1. Present the main point first. This may be the single most important guideline about the structure and content of memos. Readers should quickly grasp the content and significance of the memo. If readers have a question or problem, they want to know the answer or solution immediately—if readers want more information, they can continue reading. In other words, supporting details should follow the main point or conclusion, not precede it.
  2. Maintain a professional, succinct style. The style of your writing should be appropriate to your audience: In this case, your audience is your boss, your coworkers, or both. So, your style should be professional, straightforward, cordial, and easy to read. To achieve such a style, use short, active sentences. Avoid jargon and pretentious language. Maintain a positive or neutral tone; avoid negative language if possible. In addition to making memos easier to read, a professional writing style also improves the writer’s credibility.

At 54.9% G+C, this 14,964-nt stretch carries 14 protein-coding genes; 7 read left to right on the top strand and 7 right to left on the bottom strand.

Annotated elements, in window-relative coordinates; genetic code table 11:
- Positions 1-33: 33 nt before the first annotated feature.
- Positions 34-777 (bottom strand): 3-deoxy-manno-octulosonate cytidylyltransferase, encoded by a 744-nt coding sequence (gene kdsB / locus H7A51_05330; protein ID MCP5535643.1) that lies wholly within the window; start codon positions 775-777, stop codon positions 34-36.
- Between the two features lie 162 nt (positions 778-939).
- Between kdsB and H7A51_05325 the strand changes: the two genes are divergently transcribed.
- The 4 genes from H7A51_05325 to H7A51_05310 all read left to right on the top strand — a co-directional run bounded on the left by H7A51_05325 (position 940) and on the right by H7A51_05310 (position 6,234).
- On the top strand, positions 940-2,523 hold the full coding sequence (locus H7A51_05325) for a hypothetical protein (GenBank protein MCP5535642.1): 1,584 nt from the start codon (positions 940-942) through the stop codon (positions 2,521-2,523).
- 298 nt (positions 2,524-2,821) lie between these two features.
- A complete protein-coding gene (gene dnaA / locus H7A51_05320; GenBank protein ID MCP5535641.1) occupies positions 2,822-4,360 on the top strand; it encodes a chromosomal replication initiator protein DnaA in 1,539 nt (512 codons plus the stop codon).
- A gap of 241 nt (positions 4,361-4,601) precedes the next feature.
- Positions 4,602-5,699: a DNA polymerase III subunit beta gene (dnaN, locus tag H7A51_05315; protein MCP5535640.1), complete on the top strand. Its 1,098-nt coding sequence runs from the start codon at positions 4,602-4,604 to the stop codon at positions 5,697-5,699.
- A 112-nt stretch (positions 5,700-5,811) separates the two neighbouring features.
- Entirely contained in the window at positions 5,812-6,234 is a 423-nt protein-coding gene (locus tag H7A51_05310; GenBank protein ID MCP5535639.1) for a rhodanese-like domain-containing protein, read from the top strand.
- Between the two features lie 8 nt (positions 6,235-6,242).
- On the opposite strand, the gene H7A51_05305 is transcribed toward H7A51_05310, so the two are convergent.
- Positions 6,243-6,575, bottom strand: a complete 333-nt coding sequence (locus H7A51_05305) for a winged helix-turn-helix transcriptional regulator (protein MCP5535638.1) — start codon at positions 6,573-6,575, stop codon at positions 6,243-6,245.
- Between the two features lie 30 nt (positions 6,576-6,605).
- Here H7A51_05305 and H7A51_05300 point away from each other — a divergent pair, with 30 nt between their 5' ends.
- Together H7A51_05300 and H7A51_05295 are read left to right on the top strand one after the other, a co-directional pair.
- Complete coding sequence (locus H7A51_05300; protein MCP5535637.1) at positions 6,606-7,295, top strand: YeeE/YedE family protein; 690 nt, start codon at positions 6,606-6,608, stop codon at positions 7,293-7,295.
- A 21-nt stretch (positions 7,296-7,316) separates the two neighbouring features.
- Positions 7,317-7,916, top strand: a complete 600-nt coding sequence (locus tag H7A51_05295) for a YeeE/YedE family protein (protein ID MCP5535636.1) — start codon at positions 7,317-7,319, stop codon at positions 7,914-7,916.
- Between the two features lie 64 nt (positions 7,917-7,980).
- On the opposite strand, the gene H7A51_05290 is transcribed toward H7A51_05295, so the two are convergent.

3. Create a very specific subject line to give the reader an immediate idea of the memo's (or message's) subject and purpose. The subject line should orient the reader to the subject and purpose of the memo and provide a handy reference for filing and quick review. Suppose, for instance, that you were writing to request authorization and funding for a business trip. You'd avoid a general subject line like "Publisher's Convention" or "Trip to AWP Conference" in favor of something more specific like "Request for funds: AWP conference." The last example would tell the reader the subject and what she was being asked to do about it.
  4. Provide a summary or overview of the main points, especially if the memo is more than one page. Often referred to as an executive summary, the first paragraph of a long memo or message serves these functions: